Skip Navigation Bar
 

ExhibitionOn the Plantation

As the owner of Mount Vernon, George Washington was responsible for the health of everyone on the plantation, including his enslaved workers. They numbered over 300 people at the end of his life.

Washington expressed concern that the slaves be given “every necessary care and attention” when unwell and complained that many overseers neglected the slaves when they were too ill to work, “instead of comforting and nursing them when they lye on a sick bed.”

“Disorders…are easier prevented than cured…”
Above quote from a letter from George Washington to Richard Varick, September 26, 1785

  • Farm landscape with horses and men. Mount Vernon in background with people sowing the land.

    Washington the Planter, Louis Conrad Rosenberg, 1933

    Courtesy Mount Vernon Ladies’ Association

  • Handwritten chart with Washington’s slaves on left and Dower slave names on right.

    George Washington’s list of slaves at Mount Vernon, 1799

    Courtesy Mount Vernon Ladies’ Association

    Washington documented both his own slaves, and the “dower slaves” who belonged to the estate of Mrs. Washington’s first husband. Basic information was recorded for each person, including medical conditions, such as dwarfism, lameness, and senility.

  • Dr. James Craik wearing white shirt, red vest, blue jacket looking at the viewer.

    Portrait of Doctor James Craik, a Scottish immigrant who served in the army with Washington and became both the Washingtons’ family doctor and the regular physician for Mount Vernon’s enslaved community

    Courtesy Alexandria—Washington Lodge No. 22, A.F. & A.M., Alexandria, Virginia
    Photography by Arthur W. Pierson

    Trained at the medical school at the University of Edinburgh, Dr. Craik treated both whites and blacks at Mount Vernon. Between August 1797 and June 1799, he bled 39 patients, extracted six teeth, and prescribed a variety of medications. He also made use of home remedies including herbal teas, rice water for dysentery, and honey and vinegar for sore throats.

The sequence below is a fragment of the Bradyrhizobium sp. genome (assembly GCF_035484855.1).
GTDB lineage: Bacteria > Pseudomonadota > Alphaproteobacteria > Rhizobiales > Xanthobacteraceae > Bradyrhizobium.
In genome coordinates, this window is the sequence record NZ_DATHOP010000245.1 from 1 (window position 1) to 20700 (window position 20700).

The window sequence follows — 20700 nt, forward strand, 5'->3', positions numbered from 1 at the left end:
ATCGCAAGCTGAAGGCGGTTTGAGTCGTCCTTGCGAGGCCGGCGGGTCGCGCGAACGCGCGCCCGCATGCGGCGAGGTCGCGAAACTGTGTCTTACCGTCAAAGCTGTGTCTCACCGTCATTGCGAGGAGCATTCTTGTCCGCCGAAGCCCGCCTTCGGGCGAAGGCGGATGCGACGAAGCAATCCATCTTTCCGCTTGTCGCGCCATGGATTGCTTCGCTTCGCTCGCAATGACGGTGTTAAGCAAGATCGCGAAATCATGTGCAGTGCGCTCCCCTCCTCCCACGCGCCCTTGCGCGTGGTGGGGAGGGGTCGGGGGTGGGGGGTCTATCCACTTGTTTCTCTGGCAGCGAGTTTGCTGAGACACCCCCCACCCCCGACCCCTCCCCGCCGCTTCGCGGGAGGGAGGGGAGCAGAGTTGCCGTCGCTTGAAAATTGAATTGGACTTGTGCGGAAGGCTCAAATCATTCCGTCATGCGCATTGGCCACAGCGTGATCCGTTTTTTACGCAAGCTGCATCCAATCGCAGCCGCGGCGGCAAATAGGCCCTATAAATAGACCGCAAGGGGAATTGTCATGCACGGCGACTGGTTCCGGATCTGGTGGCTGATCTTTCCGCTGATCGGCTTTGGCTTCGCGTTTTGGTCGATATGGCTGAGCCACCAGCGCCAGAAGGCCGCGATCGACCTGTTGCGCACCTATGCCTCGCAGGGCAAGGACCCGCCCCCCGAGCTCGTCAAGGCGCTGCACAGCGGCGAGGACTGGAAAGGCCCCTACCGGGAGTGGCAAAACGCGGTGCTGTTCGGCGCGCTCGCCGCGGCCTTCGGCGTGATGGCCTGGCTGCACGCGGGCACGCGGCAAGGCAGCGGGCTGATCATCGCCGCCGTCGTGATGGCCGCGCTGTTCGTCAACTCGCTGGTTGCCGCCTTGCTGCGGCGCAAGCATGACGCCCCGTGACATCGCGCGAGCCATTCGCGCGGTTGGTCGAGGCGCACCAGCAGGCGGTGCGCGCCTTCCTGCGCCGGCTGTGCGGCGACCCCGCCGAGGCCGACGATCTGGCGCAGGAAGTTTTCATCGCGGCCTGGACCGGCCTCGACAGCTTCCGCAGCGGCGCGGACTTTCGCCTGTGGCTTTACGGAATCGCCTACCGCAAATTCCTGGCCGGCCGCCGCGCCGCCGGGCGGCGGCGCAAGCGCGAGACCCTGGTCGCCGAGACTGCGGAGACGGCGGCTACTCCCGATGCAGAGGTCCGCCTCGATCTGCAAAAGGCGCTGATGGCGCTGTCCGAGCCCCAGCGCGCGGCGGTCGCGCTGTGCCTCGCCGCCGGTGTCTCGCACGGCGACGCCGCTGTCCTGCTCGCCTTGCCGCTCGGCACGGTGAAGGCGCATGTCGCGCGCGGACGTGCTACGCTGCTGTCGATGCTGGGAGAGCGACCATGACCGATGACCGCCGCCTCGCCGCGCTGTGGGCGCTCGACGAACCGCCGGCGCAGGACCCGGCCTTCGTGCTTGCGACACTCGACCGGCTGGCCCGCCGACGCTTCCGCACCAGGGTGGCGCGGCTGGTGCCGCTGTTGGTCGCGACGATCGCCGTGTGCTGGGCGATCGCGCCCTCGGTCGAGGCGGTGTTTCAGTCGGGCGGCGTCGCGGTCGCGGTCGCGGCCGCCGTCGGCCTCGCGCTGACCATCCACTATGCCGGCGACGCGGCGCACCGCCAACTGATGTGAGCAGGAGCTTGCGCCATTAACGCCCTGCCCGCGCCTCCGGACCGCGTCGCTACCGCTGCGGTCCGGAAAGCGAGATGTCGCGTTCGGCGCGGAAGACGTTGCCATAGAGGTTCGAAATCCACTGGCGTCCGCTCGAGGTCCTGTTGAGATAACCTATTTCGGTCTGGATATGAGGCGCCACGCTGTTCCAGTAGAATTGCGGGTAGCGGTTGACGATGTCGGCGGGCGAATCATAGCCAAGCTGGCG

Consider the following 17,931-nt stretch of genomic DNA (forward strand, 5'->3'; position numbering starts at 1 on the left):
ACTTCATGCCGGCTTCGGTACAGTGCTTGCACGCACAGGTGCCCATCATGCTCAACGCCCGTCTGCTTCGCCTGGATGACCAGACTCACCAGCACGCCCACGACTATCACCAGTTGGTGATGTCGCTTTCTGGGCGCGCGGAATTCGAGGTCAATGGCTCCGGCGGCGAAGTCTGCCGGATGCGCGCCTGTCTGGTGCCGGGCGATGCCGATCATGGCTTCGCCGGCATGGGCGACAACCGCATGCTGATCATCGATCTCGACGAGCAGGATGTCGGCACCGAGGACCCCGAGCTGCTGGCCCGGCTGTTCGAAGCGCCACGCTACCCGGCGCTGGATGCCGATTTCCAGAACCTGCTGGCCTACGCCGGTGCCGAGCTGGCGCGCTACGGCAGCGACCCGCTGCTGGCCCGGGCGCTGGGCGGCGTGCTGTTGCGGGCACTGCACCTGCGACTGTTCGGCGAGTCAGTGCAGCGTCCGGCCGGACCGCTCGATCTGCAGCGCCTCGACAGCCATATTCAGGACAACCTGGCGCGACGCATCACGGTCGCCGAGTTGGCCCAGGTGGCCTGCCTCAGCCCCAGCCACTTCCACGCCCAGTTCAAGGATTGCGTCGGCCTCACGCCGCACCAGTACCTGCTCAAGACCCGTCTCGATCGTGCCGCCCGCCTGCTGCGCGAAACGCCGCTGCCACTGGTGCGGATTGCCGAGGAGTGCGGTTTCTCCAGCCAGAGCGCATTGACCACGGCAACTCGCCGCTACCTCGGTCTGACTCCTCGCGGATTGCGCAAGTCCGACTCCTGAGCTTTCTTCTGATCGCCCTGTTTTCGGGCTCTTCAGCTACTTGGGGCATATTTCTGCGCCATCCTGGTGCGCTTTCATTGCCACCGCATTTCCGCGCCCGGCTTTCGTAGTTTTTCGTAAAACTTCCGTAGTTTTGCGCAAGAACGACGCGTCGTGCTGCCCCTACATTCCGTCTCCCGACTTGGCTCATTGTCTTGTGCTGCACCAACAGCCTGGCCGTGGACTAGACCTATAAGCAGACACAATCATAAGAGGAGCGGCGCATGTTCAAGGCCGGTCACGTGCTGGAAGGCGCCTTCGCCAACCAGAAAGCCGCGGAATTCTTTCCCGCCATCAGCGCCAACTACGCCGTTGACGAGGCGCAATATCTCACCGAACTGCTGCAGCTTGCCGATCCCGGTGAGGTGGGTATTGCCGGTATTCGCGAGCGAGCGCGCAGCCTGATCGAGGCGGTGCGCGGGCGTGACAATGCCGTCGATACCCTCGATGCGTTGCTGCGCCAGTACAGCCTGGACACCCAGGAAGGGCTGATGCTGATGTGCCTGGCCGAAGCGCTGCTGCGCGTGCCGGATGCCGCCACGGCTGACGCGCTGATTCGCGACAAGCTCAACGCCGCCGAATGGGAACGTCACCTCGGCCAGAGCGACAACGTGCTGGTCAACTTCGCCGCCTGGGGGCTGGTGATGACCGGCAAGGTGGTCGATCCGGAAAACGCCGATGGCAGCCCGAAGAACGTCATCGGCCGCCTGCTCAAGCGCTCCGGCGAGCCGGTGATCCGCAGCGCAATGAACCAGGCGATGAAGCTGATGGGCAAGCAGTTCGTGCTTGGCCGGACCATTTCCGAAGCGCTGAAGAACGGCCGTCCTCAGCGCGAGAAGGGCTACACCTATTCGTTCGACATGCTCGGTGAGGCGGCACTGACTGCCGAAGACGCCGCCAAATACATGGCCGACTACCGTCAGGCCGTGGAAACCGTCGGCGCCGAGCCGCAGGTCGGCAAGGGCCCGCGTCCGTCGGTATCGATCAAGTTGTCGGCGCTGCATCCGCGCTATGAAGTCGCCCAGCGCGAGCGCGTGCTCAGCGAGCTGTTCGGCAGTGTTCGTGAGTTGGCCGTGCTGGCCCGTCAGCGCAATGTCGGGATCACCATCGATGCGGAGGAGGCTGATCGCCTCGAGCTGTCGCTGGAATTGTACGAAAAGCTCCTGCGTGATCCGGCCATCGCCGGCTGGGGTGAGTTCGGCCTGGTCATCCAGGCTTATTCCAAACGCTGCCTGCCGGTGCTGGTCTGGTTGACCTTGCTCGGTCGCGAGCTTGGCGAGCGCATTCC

• Dental scaler set of long silver instruments with pointed edges.

    Dental scaler set, 1795–1850; said to have been used to clean the teeth of slaves at Mount Vernon

    Courtesy of Mount Vernon Ladies’ Association

    Washington routinely visited sick slaves and oversaw numerous health efforts, including dental care.

  • Layout drawing of the land plans at Mount Vernon from an aerial view

    Plan of Mount Vernon by Samuel Vaughan, 1787

    Courtesy of Mount Vernon Ladies’ Association

    The highlighted building was initially constructed in the 1770s as a hospital for sick slaves.
  • Washington at his tent with a scroll of papers. William Lee in a turban tending to horse on right.

    Le General Washington, Noël Le Mire, Jean Baptiste Le Paon, Charles Willson Peale, 1780; Washington’s enslaved valet, William Lee, is shown to the right

    Courtesy of Mount Vernon Ladies’ Association

    George Washington’s long-time valet, William Lee, suffered two serious accidents in the 1780s which dislocated the knee caps of both legs, resulting in permanent disability. Because he could no longer perform his regular duties, Lee became the plantation’s shoemaker instead.

  • Washington and family seated at the table with Martha pointing to something on a large map.

    The Washington Family/La Famille de Washington, Edward Savage, David Elkin, 1798

    Courtesy of Mount Vernon Ladies’ Association

    When cases were beyond the abilities of local physicians, help was sought elsewhere. After his valet, Christopher Sheels (possibly shown on the right in this engraving), was bitten by a family dog in 1797, Washington sent the young man to William Stoy in Pennsylvania, who specialized in rabies. Christopher survived.